Over a cuppa: prompts to reflect on learning and teaching- the third sip!

The third sip – Intentions

This is the third post in a regular feature Over a cuppa: prompts to reflect on learning and teaching. Once a week during Session 1 and Session 2 we will publish a short post (250 to 300 words) which prompts you to reflect on your learning and teaching during the time it takes to make and drink a cuppa.

You’ve put on your teaching cloak and taught your first class for the semester. How did it go? What did students enjoy and what did you enjoy? Is there anything you would do differently? Your students are on track with learning outcomes and assessment tasks, but what are your intentions for teaching?

Setting intentions is a type of reflection for action (recollecting the modes for reflection covered in the first sip). Harvey, Coulson and McMaugh (2016) define reflection as:

A deliberate and conscientious process that employs a person’s cognitive, emotional and somatic capacities to mindfully contemplate on past, present or future (intended or planned) actions in order to learn, better understand and potentially improve future actions.

I feel like an imposter writing about planning since this is not my superpower. (Take a look at Janet Dutton’s post on lesson planning). In fact, every day—weekday or weekend, work day or holiday, ordinary or significant —I hold onto the same goals: Join an interesting conversation, Eat something good, Spend time outdoors, and Enjoy reading. Most of the time this works fine, but 2020 prompted introspection (and triggered a craving for novelty). To my daily goals I have added two intentions which I integrate in my teaching: amplify others and practise self-care.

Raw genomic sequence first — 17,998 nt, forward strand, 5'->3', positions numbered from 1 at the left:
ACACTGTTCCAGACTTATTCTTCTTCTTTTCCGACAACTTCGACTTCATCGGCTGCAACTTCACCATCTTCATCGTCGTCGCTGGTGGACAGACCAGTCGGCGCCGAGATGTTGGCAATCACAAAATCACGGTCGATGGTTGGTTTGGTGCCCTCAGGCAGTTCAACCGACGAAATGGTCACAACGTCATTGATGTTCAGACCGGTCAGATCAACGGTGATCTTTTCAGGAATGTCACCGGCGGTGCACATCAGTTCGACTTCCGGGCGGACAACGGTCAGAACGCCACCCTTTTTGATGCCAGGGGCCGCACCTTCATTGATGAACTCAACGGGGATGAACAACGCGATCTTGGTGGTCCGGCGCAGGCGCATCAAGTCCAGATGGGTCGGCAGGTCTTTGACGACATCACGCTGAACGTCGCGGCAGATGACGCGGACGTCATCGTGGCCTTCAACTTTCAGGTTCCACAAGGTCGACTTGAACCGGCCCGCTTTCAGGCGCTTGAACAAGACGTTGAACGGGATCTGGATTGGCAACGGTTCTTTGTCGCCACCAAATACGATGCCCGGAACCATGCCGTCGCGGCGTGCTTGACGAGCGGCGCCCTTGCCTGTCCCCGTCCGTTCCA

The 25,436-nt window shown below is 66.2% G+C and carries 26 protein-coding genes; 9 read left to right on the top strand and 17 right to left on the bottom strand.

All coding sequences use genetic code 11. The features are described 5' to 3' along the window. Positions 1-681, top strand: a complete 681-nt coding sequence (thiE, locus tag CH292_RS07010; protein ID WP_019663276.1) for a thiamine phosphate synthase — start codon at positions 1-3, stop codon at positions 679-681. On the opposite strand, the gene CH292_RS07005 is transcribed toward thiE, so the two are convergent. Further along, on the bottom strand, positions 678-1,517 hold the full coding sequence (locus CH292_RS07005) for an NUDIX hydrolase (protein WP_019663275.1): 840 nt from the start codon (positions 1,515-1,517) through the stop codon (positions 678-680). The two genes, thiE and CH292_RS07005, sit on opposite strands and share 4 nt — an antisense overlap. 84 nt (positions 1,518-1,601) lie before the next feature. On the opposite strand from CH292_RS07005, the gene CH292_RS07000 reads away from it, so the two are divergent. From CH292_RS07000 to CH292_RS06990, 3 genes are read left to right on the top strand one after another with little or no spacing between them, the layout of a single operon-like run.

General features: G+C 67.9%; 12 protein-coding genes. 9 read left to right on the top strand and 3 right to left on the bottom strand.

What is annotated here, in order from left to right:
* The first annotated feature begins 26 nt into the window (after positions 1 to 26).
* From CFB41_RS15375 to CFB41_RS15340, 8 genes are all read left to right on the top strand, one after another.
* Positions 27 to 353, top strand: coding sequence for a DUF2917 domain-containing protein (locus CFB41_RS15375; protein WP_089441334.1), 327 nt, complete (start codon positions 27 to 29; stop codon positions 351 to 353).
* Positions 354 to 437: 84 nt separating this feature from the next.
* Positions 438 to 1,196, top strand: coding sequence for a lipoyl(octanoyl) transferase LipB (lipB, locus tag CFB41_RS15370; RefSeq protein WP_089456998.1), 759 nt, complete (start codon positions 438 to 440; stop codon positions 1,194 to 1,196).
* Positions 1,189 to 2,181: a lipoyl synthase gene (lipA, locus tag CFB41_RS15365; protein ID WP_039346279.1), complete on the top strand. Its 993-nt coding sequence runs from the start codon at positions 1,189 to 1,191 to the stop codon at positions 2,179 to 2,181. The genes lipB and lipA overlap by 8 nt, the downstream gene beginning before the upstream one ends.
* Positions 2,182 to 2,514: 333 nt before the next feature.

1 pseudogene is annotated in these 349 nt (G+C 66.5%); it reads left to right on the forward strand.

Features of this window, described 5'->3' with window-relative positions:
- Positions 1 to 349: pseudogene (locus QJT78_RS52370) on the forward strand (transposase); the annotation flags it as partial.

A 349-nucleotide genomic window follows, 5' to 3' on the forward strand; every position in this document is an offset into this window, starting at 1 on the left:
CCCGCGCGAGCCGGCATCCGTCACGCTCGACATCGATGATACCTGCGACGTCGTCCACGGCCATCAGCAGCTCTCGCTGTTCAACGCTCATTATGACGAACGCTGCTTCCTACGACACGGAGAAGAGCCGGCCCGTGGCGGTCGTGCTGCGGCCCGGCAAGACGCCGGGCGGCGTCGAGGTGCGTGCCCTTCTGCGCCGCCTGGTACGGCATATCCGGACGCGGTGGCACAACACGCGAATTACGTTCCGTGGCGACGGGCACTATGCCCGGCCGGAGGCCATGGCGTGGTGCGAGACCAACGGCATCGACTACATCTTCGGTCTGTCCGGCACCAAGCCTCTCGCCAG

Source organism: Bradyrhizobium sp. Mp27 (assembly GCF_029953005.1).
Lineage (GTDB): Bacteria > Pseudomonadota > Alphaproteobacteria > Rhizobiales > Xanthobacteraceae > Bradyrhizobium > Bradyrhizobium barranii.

Your intentions might look very different. Focussing on teaching: are you seeking to improve your online lectures? Experiment with something new? Create informal evaluation opportunities? Practise feedback strategies? Apply for a teaching award? Focus on embedding Indigenous knowledges? Connect with practitioners? Something else?

Here are some questions to guide your thinking:

  • What did you want when you were a student? How are your students similar to or different from you?
  • How are you feeling about teaching? What’s your top priority right now?
  • How will you gather evidence of your practice?

Harvey, M., Coulson, D. and McMaugh, A. (2016). Towards a theory of the Ecology of Reflection: Reflective practice for experiential learning in higher education, Journal of University Teaching & Learning Practice, 13(2). https://ro.uow.edu.au/jutlp/vol13/iss2/2

Coming up next week:

The fourth sip – lenses for reflection!

In case you missed the previous posts in this series: